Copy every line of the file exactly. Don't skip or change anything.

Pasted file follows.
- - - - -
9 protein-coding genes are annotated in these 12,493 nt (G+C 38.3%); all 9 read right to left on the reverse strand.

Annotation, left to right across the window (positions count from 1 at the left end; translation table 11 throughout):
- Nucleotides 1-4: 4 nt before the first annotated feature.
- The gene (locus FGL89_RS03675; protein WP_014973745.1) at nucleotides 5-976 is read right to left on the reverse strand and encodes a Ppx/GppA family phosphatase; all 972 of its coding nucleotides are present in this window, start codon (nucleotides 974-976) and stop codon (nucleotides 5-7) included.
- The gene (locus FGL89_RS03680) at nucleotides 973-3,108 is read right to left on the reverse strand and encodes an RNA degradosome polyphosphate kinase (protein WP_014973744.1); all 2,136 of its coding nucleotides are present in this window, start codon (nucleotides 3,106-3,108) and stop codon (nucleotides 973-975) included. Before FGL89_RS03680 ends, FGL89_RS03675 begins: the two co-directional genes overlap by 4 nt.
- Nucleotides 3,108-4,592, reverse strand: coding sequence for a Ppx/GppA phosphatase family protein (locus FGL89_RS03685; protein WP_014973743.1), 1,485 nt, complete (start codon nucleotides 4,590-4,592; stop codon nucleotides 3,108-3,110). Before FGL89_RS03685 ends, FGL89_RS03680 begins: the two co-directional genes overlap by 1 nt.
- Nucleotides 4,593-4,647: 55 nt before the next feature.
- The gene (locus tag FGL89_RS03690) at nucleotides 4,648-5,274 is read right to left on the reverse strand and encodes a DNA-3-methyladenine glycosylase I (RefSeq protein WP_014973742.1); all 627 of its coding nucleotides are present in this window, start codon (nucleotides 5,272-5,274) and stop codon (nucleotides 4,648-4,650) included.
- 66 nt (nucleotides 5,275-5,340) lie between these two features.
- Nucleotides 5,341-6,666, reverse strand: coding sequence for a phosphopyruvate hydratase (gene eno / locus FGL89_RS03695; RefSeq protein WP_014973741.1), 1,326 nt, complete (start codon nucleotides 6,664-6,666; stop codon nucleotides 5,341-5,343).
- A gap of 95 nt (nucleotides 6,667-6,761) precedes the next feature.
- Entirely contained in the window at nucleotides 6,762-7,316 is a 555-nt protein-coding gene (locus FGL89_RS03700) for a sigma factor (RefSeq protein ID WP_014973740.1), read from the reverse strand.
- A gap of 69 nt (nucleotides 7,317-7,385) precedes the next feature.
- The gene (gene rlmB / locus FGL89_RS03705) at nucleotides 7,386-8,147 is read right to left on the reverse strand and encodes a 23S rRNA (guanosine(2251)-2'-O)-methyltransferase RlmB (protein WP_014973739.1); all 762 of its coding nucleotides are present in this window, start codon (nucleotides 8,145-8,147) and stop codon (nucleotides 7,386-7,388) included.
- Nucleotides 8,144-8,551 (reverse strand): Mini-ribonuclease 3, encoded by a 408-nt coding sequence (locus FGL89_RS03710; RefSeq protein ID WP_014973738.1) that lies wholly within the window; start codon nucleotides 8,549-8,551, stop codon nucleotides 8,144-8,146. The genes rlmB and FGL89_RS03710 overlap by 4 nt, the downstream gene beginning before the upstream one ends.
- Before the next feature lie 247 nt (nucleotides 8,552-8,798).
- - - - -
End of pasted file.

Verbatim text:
9 protein-coding genes are annotated in these 12,493 nt (G+C 38.3%); all 9 read right to left on the reverse strand.

Annotation, left to right across the window (positions count from 1 at the left end; translation table 11 throughout):
- Nucleotides 1-4: 4 nt before the first annotated feature.
- The gene (locus FGL89_RS03675; protein WP_014973745.1) at nucleotides 5-976 is read right to left on the reverse strand and encodes a Ppx/GppA family phosphatase; all 972 of its coding nucleotides are present in this window, start codon (nucleotides 974-976) and stop codon (nucleotides 5-7) included.
- The gene (locus FGL89_RS03680) at nucleotides 973-3,108 is read right to left on the reverse strand and encodes an RNA degradosome polyphosphate kinase (protein WP_014973744.1); all 2,136 of its coding nucleotides are present in this window, start codon (nucleotides 3,106-3,108) and stop codon (nucleotides 973-975) included. Before FGL89_RS03680 ends, FGL89_RS03675 begins: the two co-directional genes overlap by 4 nt.
- Nucleotides 3,108-4,592, reverse strand: coding sequence for a Ppx/GppA phosphatase family protein (locus FGL89_RS03685; protein WP_014973743.1), 1,485 nt, complete (start codon nucleotides 4,590-4,592; stop codon nucleotides 3,108-3,110). Before FGL89_RS03685 ends, FGL89_RS03680 begins: the two co-directional genes overlap by 1 nt.
- Nucleotides 4,593-4,647: 55 nt before the next feature.
- The gene (locus tag FGL89_RS03690) at nucleotides 4,648-5,274 is read right to left on the reverse strand and encodes a DNA-3-methyladenine glycosylase I (RefSeq protein WP_014973742.1); all 627 of its coding nucleotides are present in this window, start codon (nucleotides 5,272-5,274) and stop codon (nucleotides 4,648-4,650) included.
- 66 nt (nucleotides 5,275-5,340) lie between these two features.
- Nucleotides 5,341-6,666, reverse strand: coding sequence for a phosphopyruvate hydratase (gene eno / locus FGL89_RS03695; RefSeq protein WP_014973741.1), 1,326 nt, complete (start codon nucleotides 6,664-6,666; stop codon nucleotides 5,341-5,343).
- A gap of 95 nt (nucleotides 6,667-6,761) precedes the next feature.
- Entirely contained in the window at nucleotides 6,762-7,316 is a 555-nt protein-coding gene (locus FGL89_RS03700) for a sigma factor (RefSeq protein ID WP_014973740.1), read from the reverse strand.
- A gap of 69 nt (nucleotides 7,317-7,385) precedes the next feature.
- The gene (gene rlmB / locus FGL89_RS03705) at nucleotides 7,386-8,147 is read right to left on the reverse strand and encodes a 23S rRNA (guanosine(2251)-2'-O)-methyltransferase RlmB (protein WP_014973739.1); all 762 of its coding nucleotides are present in this window, start codon (nucleotides 8,145-8,147) and stop codon (nucleotides 7,386-7,388) included.
- Nucleotides 8,144-8,551 (reverse strand): Mini-ribonuclease 3, encoded by a 408-nt coding sequence (locus FGL89_RS03710; RefSeq protein ID WP_014973738.1) that lies wholly within the window; start codon nucleotides 8,549-8,551, stop codon nucleotides 8,144-8,146. The genes rlmB and FGL89_RS03710 overlap by 4 nt, the downstream gene beginning before the upstream one ends.
- Before the next feature lie 247 nt (nucleotides 8,552-8,798).